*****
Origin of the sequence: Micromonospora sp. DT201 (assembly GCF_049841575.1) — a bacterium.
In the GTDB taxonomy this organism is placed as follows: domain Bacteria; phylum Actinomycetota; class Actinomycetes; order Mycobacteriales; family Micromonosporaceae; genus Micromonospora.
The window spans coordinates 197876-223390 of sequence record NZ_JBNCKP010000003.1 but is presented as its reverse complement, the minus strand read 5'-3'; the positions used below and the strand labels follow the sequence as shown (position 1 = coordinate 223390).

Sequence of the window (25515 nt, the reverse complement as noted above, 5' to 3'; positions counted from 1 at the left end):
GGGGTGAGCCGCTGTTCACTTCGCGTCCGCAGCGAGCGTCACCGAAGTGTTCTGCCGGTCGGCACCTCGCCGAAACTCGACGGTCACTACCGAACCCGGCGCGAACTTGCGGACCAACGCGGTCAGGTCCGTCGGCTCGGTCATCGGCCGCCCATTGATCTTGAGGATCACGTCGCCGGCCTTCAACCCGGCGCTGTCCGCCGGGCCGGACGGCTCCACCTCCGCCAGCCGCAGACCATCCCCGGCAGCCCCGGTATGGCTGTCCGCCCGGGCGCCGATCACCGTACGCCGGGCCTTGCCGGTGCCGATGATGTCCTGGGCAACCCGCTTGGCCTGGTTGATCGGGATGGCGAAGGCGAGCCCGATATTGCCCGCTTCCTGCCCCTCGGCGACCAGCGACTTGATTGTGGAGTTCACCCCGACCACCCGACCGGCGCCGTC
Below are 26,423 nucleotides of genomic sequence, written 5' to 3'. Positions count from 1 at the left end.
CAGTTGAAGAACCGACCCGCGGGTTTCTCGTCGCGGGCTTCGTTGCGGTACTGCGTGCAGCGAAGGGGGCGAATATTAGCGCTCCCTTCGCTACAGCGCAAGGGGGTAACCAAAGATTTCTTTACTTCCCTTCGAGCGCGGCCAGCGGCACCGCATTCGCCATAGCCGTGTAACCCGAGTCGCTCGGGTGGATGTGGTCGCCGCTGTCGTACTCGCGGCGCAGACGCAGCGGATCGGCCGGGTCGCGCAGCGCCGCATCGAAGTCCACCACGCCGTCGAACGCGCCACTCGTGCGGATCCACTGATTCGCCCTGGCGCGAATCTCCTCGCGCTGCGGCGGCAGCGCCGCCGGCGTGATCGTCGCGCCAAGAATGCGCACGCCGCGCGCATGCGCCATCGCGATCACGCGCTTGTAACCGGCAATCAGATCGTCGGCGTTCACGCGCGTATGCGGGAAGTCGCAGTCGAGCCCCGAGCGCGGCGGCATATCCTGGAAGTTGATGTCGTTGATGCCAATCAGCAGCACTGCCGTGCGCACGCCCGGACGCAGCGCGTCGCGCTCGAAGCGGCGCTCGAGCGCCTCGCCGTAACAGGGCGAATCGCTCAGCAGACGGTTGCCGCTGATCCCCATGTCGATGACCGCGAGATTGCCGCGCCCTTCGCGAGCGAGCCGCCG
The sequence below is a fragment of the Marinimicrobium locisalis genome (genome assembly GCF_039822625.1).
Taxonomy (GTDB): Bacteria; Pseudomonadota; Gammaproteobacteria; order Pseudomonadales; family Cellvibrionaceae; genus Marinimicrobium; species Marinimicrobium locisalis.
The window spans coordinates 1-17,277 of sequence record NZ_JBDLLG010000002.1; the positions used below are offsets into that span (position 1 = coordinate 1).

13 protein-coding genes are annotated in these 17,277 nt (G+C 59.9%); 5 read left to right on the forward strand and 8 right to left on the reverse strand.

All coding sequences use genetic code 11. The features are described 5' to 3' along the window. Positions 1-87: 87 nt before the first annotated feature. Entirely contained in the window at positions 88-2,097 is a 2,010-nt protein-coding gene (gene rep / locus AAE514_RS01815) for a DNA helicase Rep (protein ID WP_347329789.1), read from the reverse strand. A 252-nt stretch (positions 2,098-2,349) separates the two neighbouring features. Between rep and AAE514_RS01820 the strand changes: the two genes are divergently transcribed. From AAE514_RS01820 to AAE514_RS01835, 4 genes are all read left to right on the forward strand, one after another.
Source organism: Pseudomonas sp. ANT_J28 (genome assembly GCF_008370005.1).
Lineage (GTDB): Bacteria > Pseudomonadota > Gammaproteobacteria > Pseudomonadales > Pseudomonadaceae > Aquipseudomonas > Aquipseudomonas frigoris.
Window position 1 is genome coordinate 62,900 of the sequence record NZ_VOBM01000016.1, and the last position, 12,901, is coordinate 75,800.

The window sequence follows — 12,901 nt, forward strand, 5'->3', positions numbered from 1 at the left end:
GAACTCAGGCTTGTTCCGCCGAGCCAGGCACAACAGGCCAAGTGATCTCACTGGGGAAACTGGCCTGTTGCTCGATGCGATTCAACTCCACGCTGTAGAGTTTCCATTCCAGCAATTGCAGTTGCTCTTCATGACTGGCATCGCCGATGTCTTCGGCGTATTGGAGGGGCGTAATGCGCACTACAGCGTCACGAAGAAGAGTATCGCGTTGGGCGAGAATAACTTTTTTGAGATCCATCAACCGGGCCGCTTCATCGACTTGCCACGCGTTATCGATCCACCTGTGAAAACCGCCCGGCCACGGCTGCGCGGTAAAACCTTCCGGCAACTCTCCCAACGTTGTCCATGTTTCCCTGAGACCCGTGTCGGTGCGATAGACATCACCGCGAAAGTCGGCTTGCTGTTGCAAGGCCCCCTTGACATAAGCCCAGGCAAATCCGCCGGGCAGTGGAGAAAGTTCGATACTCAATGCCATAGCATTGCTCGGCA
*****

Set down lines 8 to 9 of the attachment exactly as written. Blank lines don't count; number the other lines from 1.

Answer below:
The sequence below is a fragment of the Marinimicrobium locisalis genome (genome assembly GCF_039822625.1).
Taxonomy (GTDB): Bacteria; Pseudomonadota; Gammaproteobacteria; order Pseudomonadales; family Cellvibrionaceae; genus Marinimicrobium; species Marinimicrobium locisalis.